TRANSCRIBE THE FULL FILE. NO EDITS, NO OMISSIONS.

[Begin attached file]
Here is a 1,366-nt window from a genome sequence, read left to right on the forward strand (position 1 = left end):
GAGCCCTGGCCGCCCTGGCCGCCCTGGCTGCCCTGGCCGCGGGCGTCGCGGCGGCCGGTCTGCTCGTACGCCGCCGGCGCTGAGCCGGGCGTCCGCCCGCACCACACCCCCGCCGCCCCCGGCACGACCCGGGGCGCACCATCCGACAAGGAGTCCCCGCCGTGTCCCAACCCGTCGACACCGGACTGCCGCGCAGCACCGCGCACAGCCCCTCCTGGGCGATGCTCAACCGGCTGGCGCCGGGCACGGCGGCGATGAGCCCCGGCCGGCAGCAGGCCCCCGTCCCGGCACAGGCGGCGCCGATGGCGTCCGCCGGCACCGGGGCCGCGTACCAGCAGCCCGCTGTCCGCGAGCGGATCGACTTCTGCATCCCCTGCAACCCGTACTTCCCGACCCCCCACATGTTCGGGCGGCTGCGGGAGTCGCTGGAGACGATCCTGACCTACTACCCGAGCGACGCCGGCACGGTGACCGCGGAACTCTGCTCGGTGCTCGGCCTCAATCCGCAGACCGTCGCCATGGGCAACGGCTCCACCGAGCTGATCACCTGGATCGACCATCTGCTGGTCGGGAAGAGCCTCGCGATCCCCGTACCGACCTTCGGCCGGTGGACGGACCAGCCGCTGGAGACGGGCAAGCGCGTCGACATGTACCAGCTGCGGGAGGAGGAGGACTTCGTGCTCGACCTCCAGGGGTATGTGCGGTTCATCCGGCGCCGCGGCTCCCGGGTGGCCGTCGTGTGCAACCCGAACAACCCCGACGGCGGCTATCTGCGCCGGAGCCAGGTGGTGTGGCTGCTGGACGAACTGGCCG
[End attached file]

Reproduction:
Here is a 1,366-nt window from a genome sequence, read left to right on the forward strand (position 1 = left end):
GAGCCCTGGCCGCCCTGGCCGCCCTGGCTGCCCTGGCCGCGGGCGTCGCGGCGGCCGGTCTGCTCGTACGCCGCCGGCGCTGAGCCGGGCGTCCGCCCGCACCACACCCCCGCCGCCCCCGGCACGACCCGGGGCGCACCATCCGACAAGGAGTCCCCGCCGTGTCCCAACCCGTCGACACCGGACTGCCGCGCAGCACCGCGCACAGCCCCTCCTGGGCGATGCTCAACCGGCTGGCGCCGGGCACGGCGGCGATGAGCCCCGGCCGGCAGCAGGCCCCCGTCCCGGCACAGGCGGCGCCGATGGCGTCCGCCGGCACCGGGGCCGCGTACCAGCAGCCCGCTGTCCGCGAGCGGATCGACTTCTGCATCCCCTGCAACCCGTACTTCCCGACCCCCCACATGTTCGGGCGGCTGCGGGAGTCGCTGGAGACGATCCTGACCTACTACCCGAGCGACGCCGGCACGGTGACCGCGGAACTCTGCTCGGTGCTCGGCCTCAATCCGCAGACCGTCGCCATGGGCAACGGCTCCACCGAGCTGATCACCTGGATCGACCATCTGCTGGTCGGGAAGAGCCTCGCGATCCCCGTACCGACCTTCGGCCGGTGGACGGACCAGCCGCTGGAGACGGGCAAGCGCGTCGACATGTACCAGCTGCGGGAGGAGGAGGACTTCGTGCTCGACCTCCAGGGGTATGTGCGGTTCATCCGGCGCCGCGGCTCCCGGGTGGCCGTCGTGTGCAACCCGAACAACCCCGACGGCGGCTATCTGCGCCGGAGCCAGGTGGTGTGGCTGCTGGACGAACTGGCCG